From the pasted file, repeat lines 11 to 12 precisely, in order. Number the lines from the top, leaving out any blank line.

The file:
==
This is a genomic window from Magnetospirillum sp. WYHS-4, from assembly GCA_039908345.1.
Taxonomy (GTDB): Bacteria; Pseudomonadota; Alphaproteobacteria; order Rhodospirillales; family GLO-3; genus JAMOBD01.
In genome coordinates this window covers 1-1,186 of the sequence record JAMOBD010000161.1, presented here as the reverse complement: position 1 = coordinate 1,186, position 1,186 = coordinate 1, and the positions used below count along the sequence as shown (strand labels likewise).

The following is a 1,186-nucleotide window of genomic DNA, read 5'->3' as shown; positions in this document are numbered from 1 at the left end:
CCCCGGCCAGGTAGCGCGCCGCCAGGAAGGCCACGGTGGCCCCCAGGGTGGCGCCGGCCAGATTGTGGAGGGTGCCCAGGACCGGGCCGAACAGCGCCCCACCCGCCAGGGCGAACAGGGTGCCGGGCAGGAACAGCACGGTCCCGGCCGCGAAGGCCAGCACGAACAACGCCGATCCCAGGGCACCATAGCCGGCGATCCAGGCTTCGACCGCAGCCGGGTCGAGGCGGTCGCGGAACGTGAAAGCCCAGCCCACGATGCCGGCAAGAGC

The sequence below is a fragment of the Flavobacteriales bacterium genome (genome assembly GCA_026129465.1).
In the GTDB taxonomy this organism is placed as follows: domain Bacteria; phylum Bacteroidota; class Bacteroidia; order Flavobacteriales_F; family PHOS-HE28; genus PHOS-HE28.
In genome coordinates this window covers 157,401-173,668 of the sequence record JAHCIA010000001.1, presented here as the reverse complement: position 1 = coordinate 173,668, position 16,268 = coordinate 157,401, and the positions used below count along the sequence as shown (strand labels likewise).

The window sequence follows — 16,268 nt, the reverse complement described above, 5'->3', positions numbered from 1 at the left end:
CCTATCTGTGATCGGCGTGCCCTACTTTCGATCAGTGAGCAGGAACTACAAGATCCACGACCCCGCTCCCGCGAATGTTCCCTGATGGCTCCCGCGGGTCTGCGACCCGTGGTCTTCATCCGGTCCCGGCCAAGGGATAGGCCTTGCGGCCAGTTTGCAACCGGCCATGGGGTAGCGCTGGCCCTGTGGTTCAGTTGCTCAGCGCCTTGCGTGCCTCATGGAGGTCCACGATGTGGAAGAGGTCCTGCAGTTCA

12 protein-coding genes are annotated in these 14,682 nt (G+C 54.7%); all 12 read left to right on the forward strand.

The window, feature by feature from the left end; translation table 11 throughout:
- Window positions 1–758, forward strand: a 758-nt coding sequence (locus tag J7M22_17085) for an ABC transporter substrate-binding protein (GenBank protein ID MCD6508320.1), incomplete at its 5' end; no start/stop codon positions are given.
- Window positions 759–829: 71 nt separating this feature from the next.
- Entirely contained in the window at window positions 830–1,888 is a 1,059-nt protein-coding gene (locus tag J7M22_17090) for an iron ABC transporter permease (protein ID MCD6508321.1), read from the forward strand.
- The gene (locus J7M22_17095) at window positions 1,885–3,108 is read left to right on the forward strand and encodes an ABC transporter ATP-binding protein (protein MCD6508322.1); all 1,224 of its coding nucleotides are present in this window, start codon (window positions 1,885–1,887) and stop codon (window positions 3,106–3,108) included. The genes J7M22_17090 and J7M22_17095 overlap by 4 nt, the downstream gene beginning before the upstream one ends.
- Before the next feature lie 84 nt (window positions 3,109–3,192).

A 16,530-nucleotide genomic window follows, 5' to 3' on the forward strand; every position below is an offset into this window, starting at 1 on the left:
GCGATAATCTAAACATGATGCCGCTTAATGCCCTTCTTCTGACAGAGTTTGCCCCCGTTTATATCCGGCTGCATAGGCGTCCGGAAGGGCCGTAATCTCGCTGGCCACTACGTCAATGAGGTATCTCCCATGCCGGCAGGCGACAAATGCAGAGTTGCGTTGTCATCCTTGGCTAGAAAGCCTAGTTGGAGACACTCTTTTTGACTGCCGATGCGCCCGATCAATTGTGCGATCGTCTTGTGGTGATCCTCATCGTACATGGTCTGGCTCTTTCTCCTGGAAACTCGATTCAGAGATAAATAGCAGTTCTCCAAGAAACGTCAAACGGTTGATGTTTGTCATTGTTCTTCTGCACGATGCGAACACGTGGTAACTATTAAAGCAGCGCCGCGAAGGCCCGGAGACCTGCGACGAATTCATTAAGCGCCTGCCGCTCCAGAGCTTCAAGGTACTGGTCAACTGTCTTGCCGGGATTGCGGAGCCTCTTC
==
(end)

12 protein-coding genes are annotated in these 14,682 nt (G+C 54.7%); all 12 read left to right on the forward strand.

The window, feature by feature from the left end; translation table 11 throughout: